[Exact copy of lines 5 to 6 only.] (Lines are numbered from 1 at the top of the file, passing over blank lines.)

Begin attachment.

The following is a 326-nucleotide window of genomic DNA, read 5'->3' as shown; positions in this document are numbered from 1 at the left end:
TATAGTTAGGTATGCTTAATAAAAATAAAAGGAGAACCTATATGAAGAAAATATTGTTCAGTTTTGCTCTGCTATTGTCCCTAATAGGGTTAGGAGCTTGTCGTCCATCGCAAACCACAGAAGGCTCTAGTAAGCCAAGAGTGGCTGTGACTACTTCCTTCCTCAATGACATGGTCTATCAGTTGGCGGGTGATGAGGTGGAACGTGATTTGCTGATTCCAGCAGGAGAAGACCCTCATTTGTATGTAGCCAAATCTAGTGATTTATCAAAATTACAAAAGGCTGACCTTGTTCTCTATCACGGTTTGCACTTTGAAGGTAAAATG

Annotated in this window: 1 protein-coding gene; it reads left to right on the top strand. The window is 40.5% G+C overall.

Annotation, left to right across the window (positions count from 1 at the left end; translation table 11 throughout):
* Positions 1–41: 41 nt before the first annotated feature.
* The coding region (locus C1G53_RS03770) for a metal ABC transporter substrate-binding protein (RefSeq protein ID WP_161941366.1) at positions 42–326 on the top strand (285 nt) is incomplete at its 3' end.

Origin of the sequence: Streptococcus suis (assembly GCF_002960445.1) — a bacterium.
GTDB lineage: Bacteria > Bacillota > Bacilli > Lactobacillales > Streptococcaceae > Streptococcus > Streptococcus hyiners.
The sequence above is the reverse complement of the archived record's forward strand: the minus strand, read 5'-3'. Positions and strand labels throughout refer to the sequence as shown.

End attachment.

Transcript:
* Positions 1–41: 41 nt before the first annotated feature.
* The coding region (locus C1G53_RS03770) for a metal ABC transporter substrate-binding protein (RefSeq protein ID WP_161941366.1) at positions 42–326 on the top strand (285 nt) is incomplete at its 3' end.